Coming in at the same price, the Canon EOS R3 and EOS C70 present an interesting choice for filmmakers looking for their next camera. The R3 is decidedly a photo camera, yet its video specs look just as good as some powerful cinema cameras.
The C70 is a more classic cinema camera in design and functionality, but it also has a compact, mirrorless-like body design and the actual video specs might not match up with the newer R3. If you want to see a thorough comparison between the two cameras, filmmaker Griffin Conway has done some head-to-head tests.
Four main points are going to be covered:
- Image Quality
- Slow Motion
- Overexposure Recovery
Also, for all the tests the C70 was using the EF-EOS R 0.71x Mount Adapter speedbooster while the R3 had the standard EF adapter so both could have a similar look at use similar lenses.
One note about the Speed Booster showed up quickly in that the C70 showed off a lot more glare. It’s important to know and how many people might use the camera in the real world. In other areas, like dynamic range, the cameras look very similar. Where the R3 pulls ahead is in detail and sharpness. It is noticeably sharper and more detailed. The C70 is good but not extremely detailed which some might call more filmlike.
Another area where you can see a difference is in color depth. The R3 benefits from 12-bit raw recording while the C70 is stuck with 10-bit and that extra depth can be seen and used.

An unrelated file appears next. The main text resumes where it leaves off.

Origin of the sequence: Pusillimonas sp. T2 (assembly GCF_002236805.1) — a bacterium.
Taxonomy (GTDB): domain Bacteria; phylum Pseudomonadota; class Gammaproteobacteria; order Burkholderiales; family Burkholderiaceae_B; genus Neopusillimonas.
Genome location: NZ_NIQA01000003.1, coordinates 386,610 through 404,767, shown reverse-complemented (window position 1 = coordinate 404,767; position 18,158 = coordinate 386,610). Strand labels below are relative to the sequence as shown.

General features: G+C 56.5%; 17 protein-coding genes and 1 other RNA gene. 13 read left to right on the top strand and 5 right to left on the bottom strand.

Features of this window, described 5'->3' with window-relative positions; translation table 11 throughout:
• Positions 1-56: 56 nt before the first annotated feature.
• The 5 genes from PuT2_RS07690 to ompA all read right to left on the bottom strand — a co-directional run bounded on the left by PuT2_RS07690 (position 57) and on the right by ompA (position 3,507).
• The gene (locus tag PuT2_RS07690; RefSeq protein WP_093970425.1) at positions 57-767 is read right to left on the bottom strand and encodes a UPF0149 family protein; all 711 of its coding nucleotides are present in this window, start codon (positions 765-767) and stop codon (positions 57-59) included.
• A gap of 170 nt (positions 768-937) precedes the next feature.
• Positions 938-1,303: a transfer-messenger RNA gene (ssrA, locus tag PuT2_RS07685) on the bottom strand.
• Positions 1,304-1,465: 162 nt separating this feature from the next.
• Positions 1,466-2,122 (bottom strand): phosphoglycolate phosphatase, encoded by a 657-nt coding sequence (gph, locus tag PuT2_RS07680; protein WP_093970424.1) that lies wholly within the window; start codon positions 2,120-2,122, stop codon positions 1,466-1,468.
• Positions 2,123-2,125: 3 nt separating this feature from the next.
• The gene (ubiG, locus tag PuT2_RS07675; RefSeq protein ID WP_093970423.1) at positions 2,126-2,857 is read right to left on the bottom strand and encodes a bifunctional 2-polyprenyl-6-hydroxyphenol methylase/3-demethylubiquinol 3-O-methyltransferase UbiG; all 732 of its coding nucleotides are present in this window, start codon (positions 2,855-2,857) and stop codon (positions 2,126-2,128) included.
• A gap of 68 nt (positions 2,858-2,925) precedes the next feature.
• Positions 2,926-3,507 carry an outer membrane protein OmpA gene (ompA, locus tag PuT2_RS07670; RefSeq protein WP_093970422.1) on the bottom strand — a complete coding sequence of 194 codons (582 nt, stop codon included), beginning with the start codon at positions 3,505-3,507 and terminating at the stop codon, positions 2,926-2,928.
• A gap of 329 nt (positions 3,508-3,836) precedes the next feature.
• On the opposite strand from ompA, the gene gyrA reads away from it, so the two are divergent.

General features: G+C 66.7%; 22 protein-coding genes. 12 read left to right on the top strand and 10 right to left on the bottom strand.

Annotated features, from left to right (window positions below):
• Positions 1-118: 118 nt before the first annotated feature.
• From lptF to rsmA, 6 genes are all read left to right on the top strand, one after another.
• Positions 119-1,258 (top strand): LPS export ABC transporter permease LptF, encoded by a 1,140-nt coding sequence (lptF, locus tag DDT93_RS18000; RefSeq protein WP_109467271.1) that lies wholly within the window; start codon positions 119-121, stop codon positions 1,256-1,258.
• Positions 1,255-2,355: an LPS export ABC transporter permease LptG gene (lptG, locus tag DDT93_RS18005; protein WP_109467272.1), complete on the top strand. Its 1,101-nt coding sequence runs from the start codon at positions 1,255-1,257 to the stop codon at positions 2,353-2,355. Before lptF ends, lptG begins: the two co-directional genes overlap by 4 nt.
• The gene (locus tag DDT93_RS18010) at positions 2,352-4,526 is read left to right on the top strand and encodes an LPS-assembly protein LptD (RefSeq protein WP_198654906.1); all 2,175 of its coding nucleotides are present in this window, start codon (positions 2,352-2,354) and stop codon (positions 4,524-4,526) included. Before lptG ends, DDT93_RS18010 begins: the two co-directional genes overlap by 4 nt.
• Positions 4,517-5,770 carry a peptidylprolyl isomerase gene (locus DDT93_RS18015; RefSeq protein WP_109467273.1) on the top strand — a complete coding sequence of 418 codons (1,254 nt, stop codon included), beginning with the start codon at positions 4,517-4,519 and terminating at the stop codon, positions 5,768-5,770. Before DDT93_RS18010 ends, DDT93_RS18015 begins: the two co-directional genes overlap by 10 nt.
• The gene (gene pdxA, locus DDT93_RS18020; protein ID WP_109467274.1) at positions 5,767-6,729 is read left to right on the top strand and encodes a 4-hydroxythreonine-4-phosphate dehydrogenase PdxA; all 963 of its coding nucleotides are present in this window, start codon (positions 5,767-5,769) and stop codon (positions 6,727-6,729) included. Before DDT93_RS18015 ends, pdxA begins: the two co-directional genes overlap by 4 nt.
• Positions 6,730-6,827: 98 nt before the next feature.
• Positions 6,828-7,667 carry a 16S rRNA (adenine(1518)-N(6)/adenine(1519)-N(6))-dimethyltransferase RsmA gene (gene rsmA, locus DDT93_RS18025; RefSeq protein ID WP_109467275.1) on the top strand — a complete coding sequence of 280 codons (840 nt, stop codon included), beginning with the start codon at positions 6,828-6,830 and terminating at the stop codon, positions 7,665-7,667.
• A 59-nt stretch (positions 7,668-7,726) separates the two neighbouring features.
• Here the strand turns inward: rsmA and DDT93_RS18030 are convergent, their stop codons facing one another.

While 4K 60p is actually offering many of the same specs and modes as the basic 4K 24p recordings, 4K 120p is where this comparison actually focused. The R3 has a limitation in that you have to stop shooting raw and will be limited with Canon Log 3 since it is only the compressed formats. You might prefer Canon Log 2 for raw and your other takes, but having the lose that for 120p is a nuisance.
The C70 doesn’t actually change from its normal going up to 120p. It keeps all the same settings and options, except you will need to move to Long GOP though this doesn’t appear to have a difference in image quality.
Another downside for the R3 is overheating. In 4K 120p you might get around 12 minutes before the camera will need a moment to cool down. Could be difficult to use for extended shooting days.
This was a very, very close comparison. Going 3 stops over, he pulls it back in Premiere and then looked at footage from both cameras. While dynamic range and such appears very similar, the R3 looks a lot more pleasing to the eye with better color rendering.
The R3 has some clear winning features when it comes to autofocus. Things like Animal Eye tracking is brilliant and responsive to how the animal might realistically move around. There’s also vehicle tracking.
Now, one downside with the R3 is that it could be a bit jumpy. It’s almost a bit too responsive. The C70 appears to be better tuned to video recording and has smoother movements and is less likely to bounce to the background from your subject.
The C70 is more trustworthy and the Face Only mode is killer for video. It locks in place when the subject leaves the frame so no awkward jumping to the background. Whole area AF also just does a nice job.
When it comes to video, it’s hard to deny the benefits of using a dedicated video camera like the C70 over a mirrorless camera like the R3. Things like recording modes, usability, and video-tuned features can make a difference for professionals. Now, a mirrorless camera can be the right tool for many, but odd limitations make it a hard choice over the C70 for purely video.
Which camera would you prefer?
[source: Griffin Conway]